In brief

Trump defends Acosta but will look into Epstein plea deal

WASHINGTON — President Donald Trump said Tuesday he would be looking “very closely” at Labor Secretary Alex Acosta’s handling of a sex trafficking case involving now-jailed billionaire financier Jeffrey Epstein. But he also seemed to stand by his Cabinet official, praising Acosta’s performance on the job and saying he felt “very badly” for him.

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As for Epstein, Trump — who had once praised the financier as “a terrific guy” — distanced himself from the hedge-fund manager now charged with abusing minors, saying the two had had a falling-out 15 or so years ago. “I was not a fan of his, that I can tell you,” Trump said.

His comments came as a parade of Democratic presidential contenders and party leaders demanded that Acosta, a former federal prosecutor in south Florida, resign or be fired over his role in a secret 2008 plea deal that let Epstein avoid federal prosecution after allegations he molested teenage girls.

Epstein pleaded not guilty on Monday to new child sex-trafficking charges . Federal prosecutors in New York accuse him of abusing dozens of underage girls in the early 2000s, paying them hundreds of dollars in cash for massages and then molesting them at his homes in Florida and New York. He could face up to 45 years in prison if convicted.

Speaking to reporters on Tuesday, Trump repeatedly praised Acosta, calling him a “really great secretary of labor” and “very good” at his job. He suggested it’s not unusual to find past mistakes if you look hard enough.

Financier in sex case went from math whiz to titan

NEW YORK — He has rubbed elbows with a prince and flown a former president on his private jet. He amassed a fortune that includes a 100-acre island in the Caribbean and one of the biggest mansions in New York.

He has donated tens of millions of dollars to Harvard and other causes, becoming a darling of professors and scientists — all without a college degree.

Jeffrey Epstein has long been an enigma, his ascent shrouded in mystery. Just how a middle-class Brooklyn math whiz became a Wall Street master of high finance with friends in very high places has been a subject of tabloid speculation for years.

Now, the details of Epstein’s life and his alleged predilections are coming into sharper focus as federal prosecutors in New York pursue sex-trafficking charges accusing the 66-year-old billionaire of recruiting and abusing dozens of underage girls at his mansions in New York and Palm Beach, Florida, in the early 2000s.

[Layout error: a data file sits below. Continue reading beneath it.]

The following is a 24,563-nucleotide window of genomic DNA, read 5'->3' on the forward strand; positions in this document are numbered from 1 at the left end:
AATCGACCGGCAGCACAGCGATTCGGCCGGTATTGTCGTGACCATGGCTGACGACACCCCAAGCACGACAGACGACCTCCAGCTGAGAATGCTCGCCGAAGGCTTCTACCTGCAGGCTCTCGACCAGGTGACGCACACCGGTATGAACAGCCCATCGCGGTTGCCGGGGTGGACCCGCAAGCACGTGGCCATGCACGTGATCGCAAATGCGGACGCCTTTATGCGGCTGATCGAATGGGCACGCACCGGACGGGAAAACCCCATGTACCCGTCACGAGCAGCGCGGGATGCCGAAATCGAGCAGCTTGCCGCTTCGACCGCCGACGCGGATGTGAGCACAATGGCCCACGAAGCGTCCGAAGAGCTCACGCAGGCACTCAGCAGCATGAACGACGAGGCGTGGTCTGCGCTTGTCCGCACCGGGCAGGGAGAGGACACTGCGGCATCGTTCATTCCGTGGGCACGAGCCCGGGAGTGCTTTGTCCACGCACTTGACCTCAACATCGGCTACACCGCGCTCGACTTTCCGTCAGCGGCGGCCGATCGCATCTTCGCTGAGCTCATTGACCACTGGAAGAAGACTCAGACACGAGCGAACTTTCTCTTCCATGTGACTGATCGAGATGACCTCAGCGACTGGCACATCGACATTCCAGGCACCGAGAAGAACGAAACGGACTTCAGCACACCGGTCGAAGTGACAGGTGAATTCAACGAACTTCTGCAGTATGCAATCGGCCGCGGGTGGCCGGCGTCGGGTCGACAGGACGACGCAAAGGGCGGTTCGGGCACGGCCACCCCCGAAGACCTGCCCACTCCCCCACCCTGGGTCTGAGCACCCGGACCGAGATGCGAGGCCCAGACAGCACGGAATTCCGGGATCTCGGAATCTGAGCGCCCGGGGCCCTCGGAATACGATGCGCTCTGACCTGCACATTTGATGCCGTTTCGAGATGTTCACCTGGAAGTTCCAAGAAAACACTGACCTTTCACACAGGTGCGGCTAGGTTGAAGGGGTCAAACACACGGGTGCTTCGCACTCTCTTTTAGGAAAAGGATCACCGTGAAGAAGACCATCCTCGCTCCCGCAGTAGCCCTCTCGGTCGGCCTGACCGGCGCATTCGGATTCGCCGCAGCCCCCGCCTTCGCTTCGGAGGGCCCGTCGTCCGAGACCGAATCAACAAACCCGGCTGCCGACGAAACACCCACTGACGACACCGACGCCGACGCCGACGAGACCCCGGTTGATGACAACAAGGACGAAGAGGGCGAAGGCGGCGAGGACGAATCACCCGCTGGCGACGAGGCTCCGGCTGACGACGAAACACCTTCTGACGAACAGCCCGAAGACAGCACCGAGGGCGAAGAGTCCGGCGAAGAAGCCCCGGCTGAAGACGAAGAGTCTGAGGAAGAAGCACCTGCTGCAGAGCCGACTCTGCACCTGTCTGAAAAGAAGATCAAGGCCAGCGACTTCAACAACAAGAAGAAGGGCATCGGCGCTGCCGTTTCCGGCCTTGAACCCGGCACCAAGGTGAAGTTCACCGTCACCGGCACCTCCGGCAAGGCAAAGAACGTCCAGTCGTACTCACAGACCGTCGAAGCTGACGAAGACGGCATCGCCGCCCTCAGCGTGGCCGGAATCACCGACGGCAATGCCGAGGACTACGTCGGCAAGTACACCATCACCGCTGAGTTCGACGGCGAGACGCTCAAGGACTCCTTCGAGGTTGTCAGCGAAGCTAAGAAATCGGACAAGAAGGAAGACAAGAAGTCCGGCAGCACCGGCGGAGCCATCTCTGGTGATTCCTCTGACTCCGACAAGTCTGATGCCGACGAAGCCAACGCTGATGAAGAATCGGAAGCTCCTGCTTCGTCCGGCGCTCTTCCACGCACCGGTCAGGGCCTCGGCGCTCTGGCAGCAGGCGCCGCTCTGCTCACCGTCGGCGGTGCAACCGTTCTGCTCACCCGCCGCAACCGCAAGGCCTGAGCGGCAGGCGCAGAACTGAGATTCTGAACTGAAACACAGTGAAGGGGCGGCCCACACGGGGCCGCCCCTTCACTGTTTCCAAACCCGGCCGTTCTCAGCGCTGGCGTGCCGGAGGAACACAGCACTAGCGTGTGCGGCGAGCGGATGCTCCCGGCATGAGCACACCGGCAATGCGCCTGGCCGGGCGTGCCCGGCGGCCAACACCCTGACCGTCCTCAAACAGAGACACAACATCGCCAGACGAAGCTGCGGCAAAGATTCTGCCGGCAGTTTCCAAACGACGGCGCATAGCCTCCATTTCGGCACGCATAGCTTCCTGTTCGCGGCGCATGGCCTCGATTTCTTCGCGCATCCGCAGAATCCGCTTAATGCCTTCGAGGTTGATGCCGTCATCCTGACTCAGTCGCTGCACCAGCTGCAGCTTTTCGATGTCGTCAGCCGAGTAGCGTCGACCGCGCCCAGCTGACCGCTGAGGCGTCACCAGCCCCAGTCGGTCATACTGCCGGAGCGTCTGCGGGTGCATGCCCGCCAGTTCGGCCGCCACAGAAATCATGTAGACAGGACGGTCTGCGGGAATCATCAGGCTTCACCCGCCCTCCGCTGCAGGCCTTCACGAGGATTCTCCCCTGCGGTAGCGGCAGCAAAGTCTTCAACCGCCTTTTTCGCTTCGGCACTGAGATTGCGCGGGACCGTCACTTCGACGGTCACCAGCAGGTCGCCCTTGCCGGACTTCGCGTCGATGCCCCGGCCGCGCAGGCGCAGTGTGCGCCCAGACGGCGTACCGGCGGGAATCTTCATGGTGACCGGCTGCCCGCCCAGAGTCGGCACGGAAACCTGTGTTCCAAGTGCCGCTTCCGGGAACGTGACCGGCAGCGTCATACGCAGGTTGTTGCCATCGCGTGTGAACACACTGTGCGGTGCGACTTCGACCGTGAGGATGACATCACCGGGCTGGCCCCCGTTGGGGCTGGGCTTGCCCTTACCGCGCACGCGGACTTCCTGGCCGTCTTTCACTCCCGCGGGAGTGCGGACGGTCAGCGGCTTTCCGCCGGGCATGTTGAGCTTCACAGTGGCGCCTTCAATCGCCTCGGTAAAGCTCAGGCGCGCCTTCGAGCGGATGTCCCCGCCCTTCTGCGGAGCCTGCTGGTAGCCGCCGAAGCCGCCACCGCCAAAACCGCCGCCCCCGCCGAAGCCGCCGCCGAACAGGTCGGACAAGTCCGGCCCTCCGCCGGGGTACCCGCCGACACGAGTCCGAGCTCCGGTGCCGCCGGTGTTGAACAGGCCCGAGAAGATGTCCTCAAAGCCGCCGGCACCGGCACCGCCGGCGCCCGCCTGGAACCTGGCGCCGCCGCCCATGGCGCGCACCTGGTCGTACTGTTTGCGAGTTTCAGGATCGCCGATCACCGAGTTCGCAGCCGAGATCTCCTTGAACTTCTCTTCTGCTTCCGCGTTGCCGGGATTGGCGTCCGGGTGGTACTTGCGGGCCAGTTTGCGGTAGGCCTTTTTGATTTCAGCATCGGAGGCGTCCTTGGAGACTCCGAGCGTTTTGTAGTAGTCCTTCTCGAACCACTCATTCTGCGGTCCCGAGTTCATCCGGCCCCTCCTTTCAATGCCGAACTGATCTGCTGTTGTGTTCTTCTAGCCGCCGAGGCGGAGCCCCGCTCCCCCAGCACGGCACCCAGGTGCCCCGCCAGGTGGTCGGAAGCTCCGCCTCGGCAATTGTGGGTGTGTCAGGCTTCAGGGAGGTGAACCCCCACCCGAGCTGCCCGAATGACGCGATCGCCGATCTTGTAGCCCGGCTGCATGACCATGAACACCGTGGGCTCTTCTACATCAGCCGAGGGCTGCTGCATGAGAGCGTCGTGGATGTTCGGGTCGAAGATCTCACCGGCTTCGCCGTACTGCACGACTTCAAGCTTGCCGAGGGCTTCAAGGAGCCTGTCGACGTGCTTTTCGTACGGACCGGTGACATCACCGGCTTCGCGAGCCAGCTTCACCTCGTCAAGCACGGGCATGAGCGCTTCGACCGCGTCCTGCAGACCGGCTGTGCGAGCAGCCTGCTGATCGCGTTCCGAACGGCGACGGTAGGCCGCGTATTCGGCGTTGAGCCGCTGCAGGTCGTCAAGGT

Epstein, who pleaded not guilty Monday, could get up to 45 years in prison if convicted.

Most attackers made threats before incident, report finds

WASHINGTON — One-third of the attackers who terrorized schools, houses of worship or businesses nationwide last year had a history of serious domestic violence, two-thirds had mental health issues, and nearly all had made threatening or concerning communications that worried others before they struck, according to a U.S. Secret Service report on mass attacks.

The Secret Service studied 27 incidents where a total of 91 people were killed and 107 more injured in public spaces in 2018. Among them: the shooting at Marjory Stoneman Douglas High School in Parkland, Florida, were 17 people were killed and 17 others injured, and the fatal attack at the Tree of Life Synagogue in Pittsburgh.

The report analyzed the timing, weapons, locations and stressors of the attacker, plus events that led up to the incident, in an effort to better understand how such attacks unfold and how to prevent them. Members of the Secret Service National Threat Assessment Center, which did the study, briefed police, public safety and school officials at a seminar Tuesday.

“We want the community to know prevention is everyone’s responsibility,” said Lina Alathari, the center’s chief. “Not just law enforcement.”

Other incidents examined included a man who drove a truck into a Planned Parenthood clinic in New Jersey, injuring three, and a man who killed two at a law firm, and then one at a psychologist’s office in June. Criteria for the study included an incident where three or more people were injured in a public place.

H. Ross Perot rose from poverty to self-made billionaire